Cross-Cultural Confusion or Calm?

By Rachel Greco

Someone beats a beggar violently in the street. Kids scrounge around trash heaps for food or treasure to sell. Everywhere blink eyes full of despair. What do you do in such tragic, difficult situations? How can you help? Should you help? The 25 participants in the most recent Intercultural Communications Course (ICC) at JAARS explored these and other challenging worldview questions. Most of these students will serve God in a country other than their own. They learned how to integrate into another culture, build relationships overseas, and answer these difficult questions.

Jordan’s table group during ICC

Even more important than these provocative topics, these mission workers absorbed information about the spiritual vitality needed to serve with hardiness and longevity. “We learned how to build our spiritual lives overseas where missionaries spend long periods of time without hearing God’s Word preached in their own language,” Jordan Keyton, who now serves as an Electrician/Power Systems Engineer at JAARS, shared.  

Worshiping at an Arabic church

Each Sunday of the four-week course, the participants attended a church of an ethnicity and language other than their own to experience worshipping in a foreign language. Jordan attended an Arabic-speaking church. “They were so kind and caring,” he relates about the church members. “They taught me how to pray passionately to the Lord. I learned how they worship and every time I left, I felt that these brothers and sisters in Christ truly love the Lord, even though I never understood a word of the songs and sermons.”

To focus on spiritual vitality, participants spent time with the Lord and his Word. They studied Ephesians extensively, along with topical studies such as identity in Christ, suffering, and spiritual warfare. During one key event, the spiritual retreat, participants set aside three hours or more of uninterrupted time to study God’s Word, worship him, and listen to him. About this special time, one participant said, “I found some real rich focus on who God is through the Psalms, and [my wife] basked in the love of God found in 1 John.”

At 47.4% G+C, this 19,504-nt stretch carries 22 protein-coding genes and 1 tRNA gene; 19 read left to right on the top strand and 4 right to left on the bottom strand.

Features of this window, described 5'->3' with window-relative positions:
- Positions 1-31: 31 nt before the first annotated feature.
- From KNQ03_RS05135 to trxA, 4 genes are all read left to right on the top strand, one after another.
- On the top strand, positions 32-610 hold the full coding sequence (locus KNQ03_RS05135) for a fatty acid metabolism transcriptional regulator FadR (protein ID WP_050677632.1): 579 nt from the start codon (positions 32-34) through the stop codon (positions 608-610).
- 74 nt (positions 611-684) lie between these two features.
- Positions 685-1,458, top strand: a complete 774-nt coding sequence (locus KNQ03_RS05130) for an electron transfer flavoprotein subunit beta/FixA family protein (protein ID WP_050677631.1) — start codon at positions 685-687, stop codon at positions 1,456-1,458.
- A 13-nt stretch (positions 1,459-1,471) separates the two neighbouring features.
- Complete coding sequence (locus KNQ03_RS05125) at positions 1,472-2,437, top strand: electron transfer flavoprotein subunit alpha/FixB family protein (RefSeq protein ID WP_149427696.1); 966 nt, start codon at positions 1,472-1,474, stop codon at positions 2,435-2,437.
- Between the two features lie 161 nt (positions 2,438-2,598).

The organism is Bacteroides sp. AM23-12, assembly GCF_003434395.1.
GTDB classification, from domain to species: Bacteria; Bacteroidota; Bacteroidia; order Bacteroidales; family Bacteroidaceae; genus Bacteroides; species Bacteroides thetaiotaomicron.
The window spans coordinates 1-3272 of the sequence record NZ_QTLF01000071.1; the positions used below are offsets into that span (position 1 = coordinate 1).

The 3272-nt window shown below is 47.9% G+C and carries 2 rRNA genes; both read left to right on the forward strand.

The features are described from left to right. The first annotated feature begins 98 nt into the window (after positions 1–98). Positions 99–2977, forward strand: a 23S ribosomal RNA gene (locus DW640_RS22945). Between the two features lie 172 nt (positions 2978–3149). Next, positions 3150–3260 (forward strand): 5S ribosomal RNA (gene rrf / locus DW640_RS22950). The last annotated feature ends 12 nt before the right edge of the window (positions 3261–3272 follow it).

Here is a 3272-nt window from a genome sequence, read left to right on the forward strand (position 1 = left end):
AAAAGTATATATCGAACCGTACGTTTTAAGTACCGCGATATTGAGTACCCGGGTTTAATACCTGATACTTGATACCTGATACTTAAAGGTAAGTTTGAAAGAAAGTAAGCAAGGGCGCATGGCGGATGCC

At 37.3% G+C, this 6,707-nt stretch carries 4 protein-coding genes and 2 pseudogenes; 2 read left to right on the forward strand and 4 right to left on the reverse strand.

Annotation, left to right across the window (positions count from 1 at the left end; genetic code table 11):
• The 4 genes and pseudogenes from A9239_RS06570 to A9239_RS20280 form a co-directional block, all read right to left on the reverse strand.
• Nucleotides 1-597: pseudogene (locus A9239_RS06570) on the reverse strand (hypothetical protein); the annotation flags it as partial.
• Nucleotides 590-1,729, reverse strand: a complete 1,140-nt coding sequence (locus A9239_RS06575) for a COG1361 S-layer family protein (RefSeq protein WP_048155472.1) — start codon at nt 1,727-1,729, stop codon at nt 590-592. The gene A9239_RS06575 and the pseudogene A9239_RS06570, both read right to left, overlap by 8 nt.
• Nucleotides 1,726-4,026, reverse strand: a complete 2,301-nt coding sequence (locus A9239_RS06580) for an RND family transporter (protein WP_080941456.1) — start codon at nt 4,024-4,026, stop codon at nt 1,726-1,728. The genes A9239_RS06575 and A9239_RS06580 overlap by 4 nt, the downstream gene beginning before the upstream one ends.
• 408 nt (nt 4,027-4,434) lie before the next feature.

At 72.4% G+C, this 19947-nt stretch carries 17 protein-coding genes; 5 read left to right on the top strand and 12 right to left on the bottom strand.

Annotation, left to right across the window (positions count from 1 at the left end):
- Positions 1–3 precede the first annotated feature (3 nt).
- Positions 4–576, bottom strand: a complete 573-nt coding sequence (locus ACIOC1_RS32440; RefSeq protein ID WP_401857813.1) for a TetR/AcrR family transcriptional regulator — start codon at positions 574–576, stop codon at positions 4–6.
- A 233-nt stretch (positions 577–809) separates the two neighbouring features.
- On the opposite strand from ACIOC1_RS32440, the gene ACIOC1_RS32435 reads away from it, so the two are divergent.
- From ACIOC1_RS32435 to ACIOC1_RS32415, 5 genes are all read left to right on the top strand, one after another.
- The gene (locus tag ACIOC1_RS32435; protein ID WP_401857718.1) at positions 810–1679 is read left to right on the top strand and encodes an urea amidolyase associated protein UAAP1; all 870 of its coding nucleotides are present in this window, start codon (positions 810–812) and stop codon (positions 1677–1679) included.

This man and his wife attended a Haitian (Creole) church for their language-immersion experience. Everybody in the church is from Haiti, and the primary language spoken is Haitian Creole, along with a little French and English. The couple experienced many hours of Creole each Sunday as they listened and tried to understand the Sunday school lesson and worship service. “We were privileged to build relationships with many church members before church and after the service.”

In the future, when these ICC participants encounter people who are hurting, broken, and lost, they can respond in culturally appropriate ways with the love of Christ.

Join us in praying for the incoming 35 participants and 20 children who will attend the next ICC course July 10—August 9. Pray that the adults and kids will eagerly open their hearts to all the Lord has for them from his Word, increase their understanding of world view and cultural factors at their future assignments, and practice the skills necessary for them to thrive on multi-cultural teams, whether overseas or in the U.S.